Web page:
• 28. Figure 9-12 Bags tied to the nozzles to collect the wet chemical agent during a discharge test to ensure proper flow to each nozzle
  • 29. Acceptance Test <ul><li>Confirms proper operation by manual or automatic release </li></ul><ul><li>Activating manual release, automatic detector or fusible link minimizes spread of fire </li></ul><ul><ul><li>Fuel shut off equipment that produces heat </li></ul></ul><ul><ul><li>Electrical supply shut off </li></ul></ul><ul><ul><li>Supply air shut down </li></ul></ul><ul><ul><li>Alarm activation </li></ul></ul><ul><ul><li>Exhaust fan shut down and damper closes </li></ul></ul>
  • 30. Periodic Inspection, Testing, and Maintenance <ul><li>Many tests performed when commissioning a system are the same tests for inspection </li></ul><ul><ul><li>More frequent and the owner’s responsibility </li></ul></ul><ul><li>Inspection: on a monthly basis, visually inspect for conditions that could cause failure </li></ul><ul><li>Periodic testing determines if system is operating as designed </li></ul><ul><li>Routine maintenance follows manufacturer’s guidelines </li></ul>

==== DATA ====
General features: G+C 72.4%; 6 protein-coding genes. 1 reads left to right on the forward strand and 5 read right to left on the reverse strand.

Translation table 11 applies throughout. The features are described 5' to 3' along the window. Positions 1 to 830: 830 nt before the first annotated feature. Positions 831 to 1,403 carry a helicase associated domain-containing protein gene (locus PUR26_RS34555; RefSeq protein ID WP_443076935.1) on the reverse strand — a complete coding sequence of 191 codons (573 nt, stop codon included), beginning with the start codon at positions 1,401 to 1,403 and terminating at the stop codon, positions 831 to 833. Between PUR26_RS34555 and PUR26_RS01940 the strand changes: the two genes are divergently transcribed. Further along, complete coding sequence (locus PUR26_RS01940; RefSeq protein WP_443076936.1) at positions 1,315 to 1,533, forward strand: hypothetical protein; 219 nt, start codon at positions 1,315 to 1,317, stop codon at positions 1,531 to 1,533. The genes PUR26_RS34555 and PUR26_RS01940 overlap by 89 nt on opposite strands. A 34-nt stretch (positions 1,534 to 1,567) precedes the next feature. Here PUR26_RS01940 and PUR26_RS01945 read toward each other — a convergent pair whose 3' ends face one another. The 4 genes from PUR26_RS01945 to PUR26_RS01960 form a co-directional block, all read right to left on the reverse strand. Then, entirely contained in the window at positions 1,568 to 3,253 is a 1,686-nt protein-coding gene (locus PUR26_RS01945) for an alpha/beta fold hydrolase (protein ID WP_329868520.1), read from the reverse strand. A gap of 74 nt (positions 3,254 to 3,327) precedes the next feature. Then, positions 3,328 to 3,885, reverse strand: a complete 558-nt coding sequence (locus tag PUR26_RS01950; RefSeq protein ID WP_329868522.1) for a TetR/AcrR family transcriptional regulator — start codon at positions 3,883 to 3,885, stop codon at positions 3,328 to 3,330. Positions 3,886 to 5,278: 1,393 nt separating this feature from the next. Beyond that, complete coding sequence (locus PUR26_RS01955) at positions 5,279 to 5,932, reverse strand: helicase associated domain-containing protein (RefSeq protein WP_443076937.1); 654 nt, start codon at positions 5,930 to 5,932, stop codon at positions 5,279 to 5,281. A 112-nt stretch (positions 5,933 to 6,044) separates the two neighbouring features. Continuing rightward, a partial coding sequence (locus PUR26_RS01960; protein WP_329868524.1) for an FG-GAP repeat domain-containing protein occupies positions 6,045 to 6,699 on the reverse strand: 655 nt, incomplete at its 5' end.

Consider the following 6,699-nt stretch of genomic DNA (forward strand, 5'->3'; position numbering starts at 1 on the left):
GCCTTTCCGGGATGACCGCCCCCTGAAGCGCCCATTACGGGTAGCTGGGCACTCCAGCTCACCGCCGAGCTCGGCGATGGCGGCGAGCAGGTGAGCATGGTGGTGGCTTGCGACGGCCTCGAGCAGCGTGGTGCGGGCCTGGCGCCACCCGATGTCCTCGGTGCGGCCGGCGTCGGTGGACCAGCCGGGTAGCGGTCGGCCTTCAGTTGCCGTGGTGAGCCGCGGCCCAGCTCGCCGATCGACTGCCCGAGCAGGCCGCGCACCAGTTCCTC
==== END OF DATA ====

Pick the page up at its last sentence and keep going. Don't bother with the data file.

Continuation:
• 31. Summary <ul><li>Wet and dry chemical systems provide an alternative to water-based systems </li></ul><ul><li>Wet chemical agents are a mixture of water and other chemicals, and are proprietary </li></ul><ul><li>Dry chemical agents coat the surface of the hazard, preventing oxygen from reaching fuel </li></ul><ul><li>Many systems are pre-engineered </li></ul><ul><li>Two types of systems: local application and total flooding systems </li></ul>